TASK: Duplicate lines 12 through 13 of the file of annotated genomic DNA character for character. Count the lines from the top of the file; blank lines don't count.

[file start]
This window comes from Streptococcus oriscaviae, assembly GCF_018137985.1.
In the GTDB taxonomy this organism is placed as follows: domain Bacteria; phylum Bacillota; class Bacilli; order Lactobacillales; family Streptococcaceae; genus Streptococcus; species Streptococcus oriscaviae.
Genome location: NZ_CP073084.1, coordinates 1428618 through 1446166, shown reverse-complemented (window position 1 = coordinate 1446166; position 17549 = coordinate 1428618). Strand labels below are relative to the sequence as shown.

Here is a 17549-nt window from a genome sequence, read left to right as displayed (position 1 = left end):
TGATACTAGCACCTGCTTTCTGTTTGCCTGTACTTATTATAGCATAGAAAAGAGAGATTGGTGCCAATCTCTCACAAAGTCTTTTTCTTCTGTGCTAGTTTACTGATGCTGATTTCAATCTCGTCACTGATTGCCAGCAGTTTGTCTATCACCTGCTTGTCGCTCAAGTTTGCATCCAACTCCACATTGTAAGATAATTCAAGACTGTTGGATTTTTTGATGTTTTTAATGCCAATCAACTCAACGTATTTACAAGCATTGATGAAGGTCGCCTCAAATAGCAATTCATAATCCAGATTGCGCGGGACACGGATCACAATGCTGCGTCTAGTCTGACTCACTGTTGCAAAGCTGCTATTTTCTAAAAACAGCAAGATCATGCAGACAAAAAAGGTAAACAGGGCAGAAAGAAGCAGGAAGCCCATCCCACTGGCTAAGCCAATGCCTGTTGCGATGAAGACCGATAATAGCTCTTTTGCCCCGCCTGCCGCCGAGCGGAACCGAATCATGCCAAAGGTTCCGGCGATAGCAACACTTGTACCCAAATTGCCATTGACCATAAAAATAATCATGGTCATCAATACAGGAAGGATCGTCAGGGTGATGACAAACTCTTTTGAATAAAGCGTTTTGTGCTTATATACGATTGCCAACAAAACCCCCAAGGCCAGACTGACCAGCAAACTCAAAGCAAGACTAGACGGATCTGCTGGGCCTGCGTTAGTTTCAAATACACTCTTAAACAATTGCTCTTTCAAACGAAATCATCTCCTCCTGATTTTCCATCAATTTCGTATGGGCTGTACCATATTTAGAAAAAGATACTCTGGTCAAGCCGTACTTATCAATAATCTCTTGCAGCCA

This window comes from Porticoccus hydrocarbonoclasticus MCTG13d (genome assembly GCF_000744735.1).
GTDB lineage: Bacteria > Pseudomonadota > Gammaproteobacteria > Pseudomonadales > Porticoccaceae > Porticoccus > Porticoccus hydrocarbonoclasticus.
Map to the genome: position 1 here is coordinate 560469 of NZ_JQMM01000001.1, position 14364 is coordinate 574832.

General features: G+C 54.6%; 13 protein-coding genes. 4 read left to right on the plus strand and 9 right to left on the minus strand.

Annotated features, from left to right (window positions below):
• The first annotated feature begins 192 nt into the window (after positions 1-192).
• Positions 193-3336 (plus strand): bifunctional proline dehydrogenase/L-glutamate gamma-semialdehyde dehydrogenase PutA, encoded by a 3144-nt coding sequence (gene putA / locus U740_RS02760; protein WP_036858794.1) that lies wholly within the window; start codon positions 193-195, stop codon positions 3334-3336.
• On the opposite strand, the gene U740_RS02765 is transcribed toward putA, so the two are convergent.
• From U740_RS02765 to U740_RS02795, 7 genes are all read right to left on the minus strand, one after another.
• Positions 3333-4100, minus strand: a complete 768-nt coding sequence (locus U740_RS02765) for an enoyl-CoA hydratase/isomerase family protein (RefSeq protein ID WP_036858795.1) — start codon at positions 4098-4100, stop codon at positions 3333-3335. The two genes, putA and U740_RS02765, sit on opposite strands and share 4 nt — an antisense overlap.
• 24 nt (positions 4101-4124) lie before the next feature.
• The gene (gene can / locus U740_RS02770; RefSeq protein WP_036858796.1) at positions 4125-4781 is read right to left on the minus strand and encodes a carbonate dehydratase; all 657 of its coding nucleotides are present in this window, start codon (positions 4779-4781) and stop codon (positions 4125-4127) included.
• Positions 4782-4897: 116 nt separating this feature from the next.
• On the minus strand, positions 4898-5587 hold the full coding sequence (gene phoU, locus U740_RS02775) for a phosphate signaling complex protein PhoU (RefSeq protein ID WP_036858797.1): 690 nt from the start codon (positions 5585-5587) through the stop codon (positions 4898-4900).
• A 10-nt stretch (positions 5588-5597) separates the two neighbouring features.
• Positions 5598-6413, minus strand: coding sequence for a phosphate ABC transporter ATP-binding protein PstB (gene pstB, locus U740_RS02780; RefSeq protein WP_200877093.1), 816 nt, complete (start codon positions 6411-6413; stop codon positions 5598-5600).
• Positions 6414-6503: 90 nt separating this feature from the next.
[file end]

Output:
• Positions 193-3336 (plus strand): bifunctional proline dehydrogenase/L-glutamate gamma-semialdehyde dehydrogenase PutA, encoded by a 3144-nt coding sequence (gene putA / locus U740_RS02760; protein WP_036858794.1) that lies wholly within the window; start codon positions 193-195, stop codon positions 3334-3336.
• On the opposite strand, the gene U740_RS02765 is transcribed toward putA, so the two are convergent.